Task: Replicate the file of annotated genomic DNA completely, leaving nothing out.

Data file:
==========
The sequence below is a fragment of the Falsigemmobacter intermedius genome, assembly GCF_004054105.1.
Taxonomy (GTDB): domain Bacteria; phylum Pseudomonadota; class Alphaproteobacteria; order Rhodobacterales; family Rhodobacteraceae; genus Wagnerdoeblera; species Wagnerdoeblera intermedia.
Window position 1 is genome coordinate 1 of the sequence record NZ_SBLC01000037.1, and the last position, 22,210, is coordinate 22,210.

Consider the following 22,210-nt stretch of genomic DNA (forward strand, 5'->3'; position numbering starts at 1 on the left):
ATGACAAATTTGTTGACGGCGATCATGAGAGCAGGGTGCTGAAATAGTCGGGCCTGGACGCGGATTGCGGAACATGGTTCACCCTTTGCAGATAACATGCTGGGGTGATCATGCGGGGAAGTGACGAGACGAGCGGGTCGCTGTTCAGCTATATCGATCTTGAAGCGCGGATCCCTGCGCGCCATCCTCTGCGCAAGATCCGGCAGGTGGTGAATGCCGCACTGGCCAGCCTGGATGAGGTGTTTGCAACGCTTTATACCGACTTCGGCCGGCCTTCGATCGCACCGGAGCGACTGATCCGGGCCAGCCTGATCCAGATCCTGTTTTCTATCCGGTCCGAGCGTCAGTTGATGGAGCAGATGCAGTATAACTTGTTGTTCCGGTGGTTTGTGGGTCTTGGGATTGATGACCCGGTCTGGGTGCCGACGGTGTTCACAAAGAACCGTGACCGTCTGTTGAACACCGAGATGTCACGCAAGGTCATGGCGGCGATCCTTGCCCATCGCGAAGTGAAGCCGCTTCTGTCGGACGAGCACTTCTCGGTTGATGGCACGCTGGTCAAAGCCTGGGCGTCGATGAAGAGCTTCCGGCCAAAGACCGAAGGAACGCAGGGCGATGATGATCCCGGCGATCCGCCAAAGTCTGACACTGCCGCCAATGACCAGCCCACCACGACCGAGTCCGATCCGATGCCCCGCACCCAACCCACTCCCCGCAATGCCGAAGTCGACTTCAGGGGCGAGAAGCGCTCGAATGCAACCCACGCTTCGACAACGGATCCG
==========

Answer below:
The sequence below is a fragment of the Falsigemmobacter intermedius genome, assembly GCF_004054105.1.
Taxonomy (GTDB): domain Bacteria; phylum Pseudomonadota; class Alphaproteobacteria; order Rhodobacterales; family Rhodobacteraceae; genus Wagnerdoeblera; species Wagnerdoeblera intermedia.
Window position 1 is genome coordinate 1 of the sequence record NZ_SBLC01000037.1, and the last position, 22,210, is coordinate 22,210.

Consider the following 22,210-nt stretch of genomic DNA (forward strand, 5'->3'; position numbering starts at 1 on the left):
ATGACAAATTTGTTGACGGCGATCATGAGAGCAGGGTGCTGAAATAGTCGGGCCTGGACGCGGATTGCGGAACATGGTTCACCCTTTGCAGATAACATGCTGGGGTGATCATGCGGGGAAGTGACGAGACGAGCGGGTCGCTGTTCAGCTATATCGATCTTGAAGCGCGGATCCCTGCGCGCCATCCTCTGCGCAAGATCCGGCAGGTGGTGAATGCCGCACTGGCCAGCCTGGATGAGGTGTTTGCAACGCTTTATACCGACTTCGGCCGGCCTTCGATCGCACCGGAGCGACTGATCCGGGCCAGCCTGATCCAGATCCTGTTTTCTATCCGGTCCGAGCGTCAGTTGATGGAGCAGATGCAGTATAACTTGTTGTTCCGGTGGTTTGTGGGTCTTGGGATTGATGACCCGGTCTGGGTGCCGACGGTGTTCACAAAGAACCGTGACCGTCTGTTGAACACCGAGATGTCACGCAAGGTCATGGCGGCGATCCTTGCCCATCGCGAAGTGAAGCCGCTTCTGTCGGACGAGCACTTCTCGGTTGATGGCACGCTGGTCAAAGCCTGGGCGTCGATGAAGAGCTTCCGGCCAAAGACCGAAGGAACGCAGGGCGATGATGATCCCGGCGATCCGCCAAAGTCTGACACTGCCGCCAATGACCAGCCCACCACGACCGAGTCCGATCCGATGCCCCGCACCCAACCCACTCCCCGCAATGCCGAAGTCGACTTCAGGGGCGAGAAGCGCTCGAATGCAACCCACGCTTCGACAACGGATCCG